Photo credit: Institute of Policy Studies

Defying the odds and achieving the unexpected — in short, reinventing our destiny as a small state — has been a hallmark of modern Singapore’s success under the leadership of the late Mr Lee Kuan Yew.

Guided by the late Mr Lee’s vision, Singapore has beaten the odds as a small nation-state and successfully shaped itself as a competitive player on the global stage. However, modern Singapore now faces new challenges, with increasing global geo-political tensions and economic fragmentation. Once again, questions have been raised about the vulnerability and survivability of small states like Singapore.

To mark the 100th birth anniversary of the nation’s first prime minister, the Lee Kuan Yew Centre for Innovative Cities of the Singapore University of Technology and Design (SUTD), the Lee Kuan Yew School of Public Policy and the Institute of Policy Studies (IPS) of the National University of Singapore (NUS), jointly organised the “Reinventing Destiny” conference on 14 August, 2023.

While the conference took inspiration from Mr Lee’s legacy, its focus was to encourage a forward looking discussion on issues critical to the future survival and success of small states like Singapore.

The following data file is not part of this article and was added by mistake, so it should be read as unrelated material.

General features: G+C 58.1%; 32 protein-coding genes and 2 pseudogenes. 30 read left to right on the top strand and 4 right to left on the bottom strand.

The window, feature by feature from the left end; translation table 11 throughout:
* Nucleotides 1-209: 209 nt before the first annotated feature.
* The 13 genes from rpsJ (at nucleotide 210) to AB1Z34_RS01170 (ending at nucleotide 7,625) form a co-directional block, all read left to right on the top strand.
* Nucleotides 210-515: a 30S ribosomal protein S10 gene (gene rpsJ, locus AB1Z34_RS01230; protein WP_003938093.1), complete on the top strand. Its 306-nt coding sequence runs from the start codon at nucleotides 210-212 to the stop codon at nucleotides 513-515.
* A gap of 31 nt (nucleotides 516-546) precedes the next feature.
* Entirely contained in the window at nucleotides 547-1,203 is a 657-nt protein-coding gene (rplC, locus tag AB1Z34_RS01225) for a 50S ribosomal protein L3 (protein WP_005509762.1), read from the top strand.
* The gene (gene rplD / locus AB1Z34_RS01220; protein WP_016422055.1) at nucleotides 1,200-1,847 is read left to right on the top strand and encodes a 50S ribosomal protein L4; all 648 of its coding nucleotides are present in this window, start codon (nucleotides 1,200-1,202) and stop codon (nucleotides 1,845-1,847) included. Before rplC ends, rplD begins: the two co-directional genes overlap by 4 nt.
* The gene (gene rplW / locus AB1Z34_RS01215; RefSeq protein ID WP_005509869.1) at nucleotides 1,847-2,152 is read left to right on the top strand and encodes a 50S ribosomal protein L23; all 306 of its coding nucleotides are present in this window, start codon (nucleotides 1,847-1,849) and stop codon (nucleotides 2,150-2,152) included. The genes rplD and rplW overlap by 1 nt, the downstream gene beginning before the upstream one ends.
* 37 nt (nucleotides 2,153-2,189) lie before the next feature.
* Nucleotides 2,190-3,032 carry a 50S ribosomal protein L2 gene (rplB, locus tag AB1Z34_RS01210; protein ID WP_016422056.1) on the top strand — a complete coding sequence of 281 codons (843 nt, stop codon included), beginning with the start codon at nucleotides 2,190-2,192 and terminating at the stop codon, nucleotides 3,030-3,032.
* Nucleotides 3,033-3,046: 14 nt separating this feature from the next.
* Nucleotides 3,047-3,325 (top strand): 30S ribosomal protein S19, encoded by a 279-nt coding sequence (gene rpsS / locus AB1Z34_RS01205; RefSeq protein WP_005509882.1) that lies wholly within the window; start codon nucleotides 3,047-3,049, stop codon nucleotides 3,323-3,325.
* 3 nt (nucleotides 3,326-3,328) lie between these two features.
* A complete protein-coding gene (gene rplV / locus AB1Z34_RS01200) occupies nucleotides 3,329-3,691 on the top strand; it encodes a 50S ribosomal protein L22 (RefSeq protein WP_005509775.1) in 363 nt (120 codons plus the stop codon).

“We have gathered distinguished speakers from Singapore and overseas to discuss how global and domestic issues will shape and influence Singapore’s future. We look forward to their diverse perspectives, depth of knowledge and experience as we engage them in robust debates on these important matters.”
Professor Chan Heng Chee, representing LKYCIC on the organising team

In his opening remarks, IPS Director Mr Janadas Devan spoke about Singapore’s changing identity amidst global geopolitical uncertainty. Although the country has built its name as a successful city-state, current circumstances would force Singapore to bravely reinvent itself to remain successful in the future. Hence, “Reinventing Destiny” was chosen as the conference’s theme.

“It is not to celebrate our past. It is in recognition of our fate: We are small so we can never be cocksure about our future. But we also know Singapore cannot exist without being defiant — not hubris, which means overweening pride, but let’s say ‘boldness’.” IPS Director Mr Janadas Devan

Panel I — 21st Century Economic Transition